Sometimes the smallest remarks or inconveniences cause us to blow our top.
Before we know it, we go from being the adult in charge to the child having an emotional meltdown. Some of us justify our reactions and maintain a false sense of righteousness. Philosopher David Hume was right when he said that “reason is slave to passion.” We may hear an inner voice that begs us to stop even as we yell, but we just can’t in that moment. Either way, in the tussle between our emotions and our conscious mind, it seems that our emotions are frequently the winner.
The good news is: We can change that! We can go from being the victim of the less evolved parts of our own mind to becoming the adult in charge; that way, we can calm the howling child within.
Step #1: Name Your Emotion
This simple act promotes greater bilateral integration in the left and right hemispheres of the brain, and makes it feel like your emotions are both heard and acknowledged. So if you’re fuming over a comment someone made, get curious and ask yourself, “What emotion am I feeling right now?” Is it anger, disgust, frustration, or perhaps sadness?” This is the first step in creating distance from your emotions rather than being engulfed by them.
Step #2: Listen to Your Thoughts
Along with heightened emotions, there’s invariably a commentary running through your mind. Can you hear what it’s telling you? Is it venting about the unfairness of the situation, about how you’ve been treated wrongly? Is it reminding you of similar incidences in the past and how it’s about time you took revenge? Or perhaps it’s beating up on you for being a doormat and never standing up for yourself. Listen closely!
Step #3: Connect to the Meaning
A thought is just a thought…until we attach meaning to it. That’s when it becomes loaded with emotion—and when the meaning is negative, upsetting, or scary, we react in extreme and often self-defeating ways. So if your thought says, “How dare she talk to me in that manner,” what’s the underlying meaning? Does it bring up beliefs that you’re superior and that others don’t have the right to stand up for themselves? Or does it touch on those unhealed parts within you that believe you’re incompetent and fear you’ve been exposed? Again, reflect on the meaning until it rings true for you.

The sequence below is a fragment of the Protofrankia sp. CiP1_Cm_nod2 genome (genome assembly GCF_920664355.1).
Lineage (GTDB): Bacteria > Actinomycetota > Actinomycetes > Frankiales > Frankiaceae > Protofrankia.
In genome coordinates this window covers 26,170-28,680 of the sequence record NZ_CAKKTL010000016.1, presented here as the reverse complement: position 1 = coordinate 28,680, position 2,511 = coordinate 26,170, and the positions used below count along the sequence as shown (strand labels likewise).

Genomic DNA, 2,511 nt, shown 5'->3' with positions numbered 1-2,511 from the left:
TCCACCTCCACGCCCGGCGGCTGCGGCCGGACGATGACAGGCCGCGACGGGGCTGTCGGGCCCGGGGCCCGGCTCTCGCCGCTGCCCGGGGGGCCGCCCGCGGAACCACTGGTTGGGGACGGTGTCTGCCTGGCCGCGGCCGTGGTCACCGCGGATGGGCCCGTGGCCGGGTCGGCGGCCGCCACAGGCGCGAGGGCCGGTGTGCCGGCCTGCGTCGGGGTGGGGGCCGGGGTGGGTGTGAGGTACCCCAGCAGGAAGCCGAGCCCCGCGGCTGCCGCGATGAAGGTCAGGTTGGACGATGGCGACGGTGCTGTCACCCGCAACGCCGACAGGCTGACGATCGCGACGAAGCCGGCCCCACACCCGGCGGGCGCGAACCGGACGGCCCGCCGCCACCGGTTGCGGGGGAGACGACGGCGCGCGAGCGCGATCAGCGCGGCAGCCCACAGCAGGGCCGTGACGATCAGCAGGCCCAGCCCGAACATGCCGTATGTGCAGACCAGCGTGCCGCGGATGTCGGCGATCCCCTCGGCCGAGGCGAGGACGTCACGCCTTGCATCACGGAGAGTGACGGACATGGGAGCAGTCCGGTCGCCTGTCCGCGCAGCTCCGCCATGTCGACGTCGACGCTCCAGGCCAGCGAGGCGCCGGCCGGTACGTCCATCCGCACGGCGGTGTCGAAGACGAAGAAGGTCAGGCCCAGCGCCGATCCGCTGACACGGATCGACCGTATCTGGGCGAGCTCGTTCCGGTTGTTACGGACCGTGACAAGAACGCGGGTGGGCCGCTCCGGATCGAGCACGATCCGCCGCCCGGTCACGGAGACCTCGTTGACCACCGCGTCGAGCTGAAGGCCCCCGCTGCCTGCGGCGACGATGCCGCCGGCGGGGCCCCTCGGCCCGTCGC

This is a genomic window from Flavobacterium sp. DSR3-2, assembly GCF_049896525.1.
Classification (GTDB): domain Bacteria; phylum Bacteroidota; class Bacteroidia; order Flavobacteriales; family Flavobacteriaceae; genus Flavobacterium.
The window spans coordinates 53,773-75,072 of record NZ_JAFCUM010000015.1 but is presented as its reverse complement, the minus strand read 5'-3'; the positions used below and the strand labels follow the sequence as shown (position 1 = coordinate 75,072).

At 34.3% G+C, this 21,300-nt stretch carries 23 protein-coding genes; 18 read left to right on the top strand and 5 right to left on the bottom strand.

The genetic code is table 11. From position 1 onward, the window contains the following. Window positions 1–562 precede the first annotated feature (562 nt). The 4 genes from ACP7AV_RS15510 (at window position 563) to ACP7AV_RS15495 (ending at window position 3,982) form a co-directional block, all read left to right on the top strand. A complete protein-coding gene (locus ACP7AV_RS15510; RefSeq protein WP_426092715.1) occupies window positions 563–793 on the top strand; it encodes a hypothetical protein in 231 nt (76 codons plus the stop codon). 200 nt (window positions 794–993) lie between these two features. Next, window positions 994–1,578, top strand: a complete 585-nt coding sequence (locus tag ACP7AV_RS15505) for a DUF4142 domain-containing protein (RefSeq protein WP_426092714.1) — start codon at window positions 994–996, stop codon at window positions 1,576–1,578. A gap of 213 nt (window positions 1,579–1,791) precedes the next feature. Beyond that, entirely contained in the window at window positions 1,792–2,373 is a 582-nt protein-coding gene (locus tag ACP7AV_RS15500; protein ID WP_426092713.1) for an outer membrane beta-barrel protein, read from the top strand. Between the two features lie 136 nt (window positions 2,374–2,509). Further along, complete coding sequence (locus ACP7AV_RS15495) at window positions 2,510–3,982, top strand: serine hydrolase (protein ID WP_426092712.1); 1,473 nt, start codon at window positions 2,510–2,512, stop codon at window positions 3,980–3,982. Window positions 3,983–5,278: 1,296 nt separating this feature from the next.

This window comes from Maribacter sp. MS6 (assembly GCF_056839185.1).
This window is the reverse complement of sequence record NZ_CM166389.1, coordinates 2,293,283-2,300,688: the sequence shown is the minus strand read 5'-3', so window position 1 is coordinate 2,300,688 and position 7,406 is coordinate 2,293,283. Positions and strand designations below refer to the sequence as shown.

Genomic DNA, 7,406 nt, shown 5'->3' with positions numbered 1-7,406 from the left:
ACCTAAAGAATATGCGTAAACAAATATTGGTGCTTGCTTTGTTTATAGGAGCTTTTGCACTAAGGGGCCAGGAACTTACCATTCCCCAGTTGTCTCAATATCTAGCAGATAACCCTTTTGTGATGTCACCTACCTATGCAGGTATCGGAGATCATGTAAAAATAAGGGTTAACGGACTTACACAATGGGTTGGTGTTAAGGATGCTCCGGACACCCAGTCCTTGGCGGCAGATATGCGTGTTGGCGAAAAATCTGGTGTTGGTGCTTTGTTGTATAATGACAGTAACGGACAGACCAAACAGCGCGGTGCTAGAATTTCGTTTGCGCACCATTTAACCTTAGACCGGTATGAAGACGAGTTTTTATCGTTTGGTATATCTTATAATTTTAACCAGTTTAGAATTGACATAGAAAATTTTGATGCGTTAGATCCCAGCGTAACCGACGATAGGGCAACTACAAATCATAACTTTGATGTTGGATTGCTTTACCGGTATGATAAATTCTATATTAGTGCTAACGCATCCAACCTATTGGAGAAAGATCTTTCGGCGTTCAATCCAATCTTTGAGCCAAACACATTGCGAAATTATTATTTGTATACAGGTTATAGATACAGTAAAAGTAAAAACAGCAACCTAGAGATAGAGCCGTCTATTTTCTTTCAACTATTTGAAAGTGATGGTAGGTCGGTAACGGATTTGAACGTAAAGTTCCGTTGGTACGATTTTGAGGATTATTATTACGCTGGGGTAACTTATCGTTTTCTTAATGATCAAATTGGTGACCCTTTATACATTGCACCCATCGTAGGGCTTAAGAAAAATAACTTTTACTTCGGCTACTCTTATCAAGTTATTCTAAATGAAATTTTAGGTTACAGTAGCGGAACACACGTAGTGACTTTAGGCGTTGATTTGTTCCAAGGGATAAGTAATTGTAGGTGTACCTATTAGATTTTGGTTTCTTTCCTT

Step #4: Challenge the Meaning
The meaning we attach to situations, to other people’s motives, and to our own reactions are often the result of past experiences (mostly from our early years). Because they’re a childhood formation, they’re rigid, concrete, and extreme. As adults, we have the ability to challenge these beliefs because our brains can think in more flexible ways. So if you are scathing in your belief that the other person is incompetent, you may want to remind yourself of all the wonderful areas in your life where you’ve shown your skills and talents, risen up to challenges, and performed well.
Step #5: Change Your Thoughts
Once you’ve shifted the meaning, it’s easier to change the thoughts. Ask yourself whether the other person truly meant to offend you, or if they were simply stating their perspective. Or perhaps they were tired and didn’t mean what they said? Changing “How dare she…!” to “I’d rather she didn’t…” has a completely different effect on our mind and body. Remind yourself of this person’s better side so you see the full picture. It may even help you to understand them better and accept them for who they are, with their strengths and their weaknesses.
Step #6: Decide to Act—or Let Go
Once you’ve connected inward and can think with your adult brain, you’re in a position to decide what to do about the situation. You may express your opinion, but then cut the other person some slack and let go of the outcome. You may feel strongly that this reaction needs addressing and express your need for respect in a calm way. Or perhaps you realize that the other party’s reaction was out of character for them, and you feel compelled to provide some TLC instead. Either way, you act consciously rather than emotionally.
Victor Frankl wrote: “Between stimulus and response, there is a space. In that space is our power to choose our response. In our response lies our growth and our freedom.” Science shows that this space of restraint is also where we connect to our capacity for compassion, perspective, and forgiveness. And it’s these qualities that free us from blame and grudges, helping us rise to our highest potential.